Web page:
The U.S. District Court for the District of Columbia denied plaintiffs’ request for a preliminary injunction that would have blocked USDA from implementing and enforcing its revised country- of-origin labeling (COOL) regulations until a final decision in the lawsuit has been reached, according to an article by Tri-State Livestock News, available here, reported the Ag and Food Law Blog today.
The U.S. Cattlemen’s Association (USCA), the National Farmers Union (NFU), the American Sheep Industry Association (ASI), and the Consumer Federation of America (CFU), intervened in the lawsuit on Aug. 19, when the court allowed them to intervene in full, “permitting the groups to participate in the preliminary injunction hearing as well as the remainder of the litigation.”
USCA President Jon Wooster commented: “We of course are pleased with the court’s decision to deny the preliminary injunction requested by the plaintiffs. If the injunction had been granted, it would have ensured that the United States would be in violation of its trade obligations under the World Trade Organization (WTO) and also would have further delayed consumers having the type of information Congress has long intended them to have. The revised USDA regulations announced on May 23 of this year will certainly reduce consumer confusion and will allow cattle producers the ability to differentiate their product from foreign beef.”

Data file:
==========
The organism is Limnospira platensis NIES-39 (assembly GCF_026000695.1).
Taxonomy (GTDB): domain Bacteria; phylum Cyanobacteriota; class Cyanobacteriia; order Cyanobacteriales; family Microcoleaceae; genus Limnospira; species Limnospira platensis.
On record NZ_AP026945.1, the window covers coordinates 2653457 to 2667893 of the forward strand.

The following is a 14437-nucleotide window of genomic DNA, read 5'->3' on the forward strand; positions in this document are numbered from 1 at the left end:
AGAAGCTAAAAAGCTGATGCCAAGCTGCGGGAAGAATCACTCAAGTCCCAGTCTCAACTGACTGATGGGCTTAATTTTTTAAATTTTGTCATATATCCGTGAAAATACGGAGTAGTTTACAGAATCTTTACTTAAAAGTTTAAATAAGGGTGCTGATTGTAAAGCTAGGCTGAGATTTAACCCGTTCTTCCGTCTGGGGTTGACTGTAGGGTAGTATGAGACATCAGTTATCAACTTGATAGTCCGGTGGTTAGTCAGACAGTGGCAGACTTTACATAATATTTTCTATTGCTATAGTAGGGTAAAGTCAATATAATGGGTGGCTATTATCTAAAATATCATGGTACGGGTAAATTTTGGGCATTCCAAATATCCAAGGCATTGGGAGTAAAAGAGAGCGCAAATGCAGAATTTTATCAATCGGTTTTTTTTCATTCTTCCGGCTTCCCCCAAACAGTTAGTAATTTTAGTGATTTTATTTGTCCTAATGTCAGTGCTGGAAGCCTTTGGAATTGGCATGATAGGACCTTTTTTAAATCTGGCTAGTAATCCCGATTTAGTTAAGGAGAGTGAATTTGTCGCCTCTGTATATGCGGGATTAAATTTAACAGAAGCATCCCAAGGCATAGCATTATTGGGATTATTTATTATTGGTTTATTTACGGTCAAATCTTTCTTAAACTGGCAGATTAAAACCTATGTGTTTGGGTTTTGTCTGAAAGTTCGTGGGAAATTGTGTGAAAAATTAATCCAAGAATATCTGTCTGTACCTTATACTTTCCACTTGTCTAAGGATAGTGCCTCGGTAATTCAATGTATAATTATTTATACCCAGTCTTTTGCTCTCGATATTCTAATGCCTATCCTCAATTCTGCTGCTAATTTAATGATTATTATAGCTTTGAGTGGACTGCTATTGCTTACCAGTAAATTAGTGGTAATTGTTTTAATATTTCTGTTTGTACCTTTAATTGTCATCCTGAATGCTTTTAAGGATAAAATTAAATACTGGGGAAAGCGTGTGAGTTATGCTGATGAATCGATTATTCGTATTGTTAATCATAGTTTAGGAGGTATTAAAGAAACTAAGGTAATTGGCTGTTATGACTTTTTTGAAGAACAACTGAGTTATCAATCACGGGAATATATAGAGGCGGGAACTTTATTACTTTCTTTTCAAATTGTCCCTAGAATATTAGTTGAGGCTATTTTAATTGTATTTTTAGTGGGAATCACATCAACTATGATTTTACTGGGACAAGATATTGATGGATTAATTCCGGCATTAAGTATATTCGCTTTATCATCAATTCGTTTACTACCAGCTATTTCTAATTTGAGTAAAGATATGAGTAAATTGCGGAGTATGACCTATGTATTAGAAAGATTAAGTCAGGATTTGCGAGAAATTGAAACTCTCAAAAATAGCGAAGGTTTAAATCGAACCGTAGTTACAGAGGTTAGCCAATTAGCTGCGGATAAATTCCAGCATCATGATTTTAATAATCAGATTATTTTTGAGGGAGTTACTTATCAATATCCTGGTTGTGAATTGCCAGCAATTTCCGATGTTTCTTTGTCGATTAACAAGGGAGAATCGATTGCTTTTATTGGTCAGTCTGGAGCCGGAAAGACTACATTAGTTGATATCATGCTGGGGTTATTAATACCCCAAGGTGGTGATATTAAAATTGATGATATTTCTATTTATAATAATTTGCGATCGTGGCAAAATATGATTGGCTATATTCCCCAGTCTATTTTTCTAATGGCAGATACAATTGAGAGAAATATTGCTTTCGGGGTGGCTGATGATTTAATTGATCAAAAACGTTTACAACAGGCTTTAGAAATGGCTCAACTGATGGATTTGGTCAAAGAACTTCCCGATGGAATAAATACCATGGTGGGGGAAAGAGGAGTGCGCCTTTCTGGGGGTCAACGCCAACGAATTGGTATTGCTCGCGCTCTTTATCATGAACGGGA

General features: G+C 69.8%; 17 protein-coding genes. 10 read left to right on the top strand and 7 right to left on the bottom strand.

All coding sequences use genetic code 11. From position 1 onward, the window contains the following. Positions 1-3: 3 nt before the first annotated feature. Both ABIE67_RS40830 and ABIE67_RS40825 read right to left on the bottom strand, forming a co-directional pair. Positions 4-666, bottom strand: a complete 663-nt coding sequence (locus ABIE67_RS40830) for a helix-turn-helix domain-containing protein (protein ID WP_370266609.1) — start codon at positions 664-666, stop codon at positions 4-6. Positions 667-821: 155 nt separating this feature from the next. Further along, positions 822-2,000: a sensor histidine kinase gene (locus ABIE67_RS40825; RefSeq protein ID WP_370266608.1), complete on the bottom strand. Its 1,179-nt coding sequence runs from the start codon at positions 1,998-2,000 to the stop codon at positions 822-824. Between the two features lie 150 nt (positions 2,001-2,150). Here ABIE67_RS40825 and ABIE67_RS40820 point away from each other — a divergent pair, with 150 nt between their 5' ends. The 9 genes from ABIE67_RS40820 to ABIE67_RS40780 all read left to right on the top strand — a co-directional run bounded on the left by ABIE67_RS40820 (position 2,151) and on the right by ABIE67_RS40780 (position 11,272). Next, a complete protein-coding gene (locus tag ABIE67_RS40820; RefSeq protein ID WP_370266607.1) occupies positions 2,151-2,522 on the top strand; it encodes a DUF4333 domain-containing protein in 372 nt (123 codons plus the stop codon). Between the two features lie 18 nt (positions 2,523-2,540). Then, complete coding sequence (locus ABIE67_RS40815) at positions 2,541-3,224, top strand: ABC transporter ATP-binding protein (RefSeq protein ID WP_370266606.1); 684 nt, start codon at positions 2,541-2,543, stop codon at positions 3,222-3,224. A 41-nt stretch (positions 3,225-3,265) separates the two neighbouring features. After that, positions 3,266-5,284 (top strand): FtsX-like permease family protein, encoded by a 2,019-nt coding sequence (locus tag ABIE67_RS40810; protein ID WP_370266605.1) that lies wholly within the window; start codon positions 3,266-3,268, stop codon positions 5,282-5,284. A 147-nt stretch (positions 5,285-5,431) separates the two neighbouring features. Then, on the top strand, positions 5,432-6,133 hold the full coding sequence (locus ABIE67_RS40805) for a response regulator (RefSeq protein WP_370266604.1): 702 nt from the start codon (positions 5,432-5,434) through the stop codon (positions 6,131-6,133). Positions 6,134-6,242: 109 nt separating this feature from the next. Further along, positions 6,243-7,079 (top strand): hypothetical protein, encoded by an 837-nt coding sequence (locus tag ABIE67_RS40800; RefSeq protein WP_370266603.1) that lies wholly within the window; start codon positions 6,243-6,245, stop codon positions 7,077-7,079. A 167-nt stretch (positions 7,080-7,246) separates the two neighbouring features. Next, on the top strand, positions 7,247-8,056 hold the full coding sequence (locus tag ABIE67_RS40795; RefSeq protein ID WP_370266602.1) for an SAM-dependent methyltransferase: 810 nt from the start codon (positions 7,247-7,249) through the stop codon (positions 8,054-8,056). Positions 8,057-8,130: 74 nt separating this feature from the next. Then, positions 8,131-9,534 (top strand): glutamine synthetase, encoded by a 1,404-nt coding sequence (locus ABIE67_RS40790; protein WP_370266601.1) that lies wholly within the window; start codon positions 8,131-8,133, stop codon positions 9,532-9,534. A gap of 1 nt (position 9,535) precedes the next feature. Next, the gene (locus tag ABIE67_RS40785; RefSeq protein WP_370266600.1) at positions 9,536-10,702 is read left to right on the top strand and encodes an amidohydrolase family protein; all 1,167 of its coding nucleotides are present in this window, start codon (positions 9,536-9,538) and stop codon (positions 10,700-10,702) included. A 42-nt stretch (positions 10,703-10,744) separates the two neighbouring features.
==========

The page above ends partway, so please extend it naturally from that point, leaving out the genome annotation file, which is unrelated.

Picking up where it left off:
The final rule modified certain provisions of the COOL regulations after the WTO affirmed an earlier decision “finding aspects of the regulations violated U.S. trade obligations.” USDA released the final rule, available here, on May 23. On July 8, a lawsuit was filed by several groups including the National Cattlemen’s Beef Association, the American Meat Institute, the National Pork Producers Council and other organizations from the United States, Canada, and Mexico asking the court to vacate and set aside the revised regulations. Plaintiffs filed a motion for preliminary injunction and on July 26, USCA announced that it would “lead an intervention in the lawsuit.”